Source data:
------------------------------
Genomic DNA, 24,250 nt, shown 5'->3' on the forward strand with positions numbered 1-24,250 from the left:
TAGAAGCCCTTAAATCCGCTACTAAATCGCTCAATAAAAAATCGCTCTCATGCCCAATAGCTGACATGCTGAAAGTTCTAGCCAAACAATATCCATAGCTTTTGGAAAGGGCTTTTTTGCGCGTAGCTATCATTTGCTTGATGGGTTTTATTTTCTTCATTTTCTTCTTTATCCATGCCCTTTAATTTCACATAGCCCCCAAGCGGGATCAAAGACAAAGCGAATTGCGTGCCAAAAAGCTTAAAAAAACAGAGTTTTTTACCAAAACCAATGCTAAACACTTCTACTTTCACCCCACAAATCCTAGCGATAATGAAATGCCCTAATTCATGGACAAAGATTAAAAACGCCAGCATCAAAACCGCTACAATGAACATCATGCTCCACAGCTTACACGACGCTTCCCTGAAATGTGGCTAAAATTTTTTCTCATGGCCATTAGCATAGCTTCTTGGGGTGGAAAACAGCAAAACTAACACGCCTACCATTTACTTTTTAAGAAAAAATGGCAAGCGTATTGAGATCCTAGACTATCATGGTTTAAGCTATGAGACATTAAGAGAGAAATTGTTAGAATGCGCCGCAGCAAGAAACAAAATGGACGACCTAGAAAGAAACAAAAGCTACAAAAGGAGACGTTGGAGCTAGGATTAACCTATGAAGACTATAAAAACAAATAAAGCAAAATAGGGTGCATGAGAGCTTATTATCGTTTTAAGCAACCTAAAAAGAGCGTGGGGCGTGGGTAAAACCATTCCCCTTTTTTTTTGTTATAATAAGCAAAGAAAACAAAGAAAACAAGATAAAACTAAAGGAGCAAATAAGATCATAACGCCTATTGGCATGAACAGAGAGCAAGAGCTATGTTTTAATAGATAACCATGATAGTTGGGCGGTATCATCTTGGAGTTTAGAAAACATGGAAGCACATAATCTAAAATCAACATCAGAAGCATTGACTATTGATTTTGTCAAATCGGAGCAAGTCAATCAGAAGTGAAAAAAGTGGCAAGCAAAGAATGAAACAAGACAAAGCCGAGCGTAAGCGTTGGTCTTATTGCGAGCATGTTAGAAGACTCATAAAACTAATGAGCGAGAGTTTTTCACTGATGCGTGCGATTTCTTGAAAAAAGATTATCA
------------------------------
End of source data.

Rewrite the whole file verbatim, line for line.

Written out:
Genomic DNA, 24,250 nt, shown 5'->3' on the forward strand with positions numbered 1-24,250 from the left:
TAGAAGCCCTTAAATCCGCTACTAAATCGCTCAATAAAAAATCGCTCTCATGCCCAATAGCTGACATGCTGAAAGTTCTAGCCAAACAATATCCATAGCTTTTGGAAAGGGCTTTTTTGCGCGTAGCTATCATTTGCTTGATGGGTTTTATTTTCTTCATTTTCTTCTTTATCCATGCCCTTTAATTTCACATAGCCCCCAAGCGGGATCAAAGACAAAGCGAATTGCGTGCCAAAAAGCTTAAAAAAACAGAGTTTTTTACCAAAACCAATGCTAAACACTTCTACTTTCACCCCACAAATCCTAGCGATAATGAAATGCCCTAATTCATGGACAAAGATTAAAAACGCCAGCATCAAAACCGCTACAATGAACATCATGCTCCACAGCTTACACGACGCTTCCCTGAAATGTGGCTAAAATTTTTTCTCATGGCCATTAGCATAGCTTCTTGGGGTGGAAAACAGCAAAACTAACACGCCTACCATTTACTTTTTAAGAAAAAATGGCAAGCGTATTGAGATCCTAGACTATCATGGTTTAAGCTATGAGACATTAAGAGAGAAATTGTTAGAATGCGCCGCAGCAAGAAACAAAATGGACGACCTAGAAAGAAACAAAAGCTACAAAAGGAGACGTTGGAGCTAGGATTAACCTATGAAGACTATAAAAACAAATAAAGCAAAATAGGGTGCATGAGAGCTTATTATCGTTTTAAGCAACCTAAAAAGAGCGTGGGGCGTGGGTAAAACCATTCCCCTTTTTTTTTGTTATAATAAGCAAAGAAAACAAAGAAAACAAGATAAAACTAAAGGAGCAAATAAGATCATAACGCCTATTGGCATGAACAGAGAGCAAGAGCTATGTTTTAATAGATAACCATGATAGTTGGGCGGTATCATCTTGGAGTTTAGAAAACATGGAAGCACATAATCTAAAATCAACATCAGAAGCATTGACTATTGATTTTGTCAAATCGGAGCAAGTCAATCAGAAGTGAAAAAAGTGGCAAGCAAAGAATGAAACAAGACAAAGCCGAGCGTAAGCGTTGGTCTTATTGCGAGCATGTTAGAAGACTCATAAAACTAATGAGCGAGAGTTTTTCACTGATGCGTGCGATTTCTTGAAAAAAGATTATCA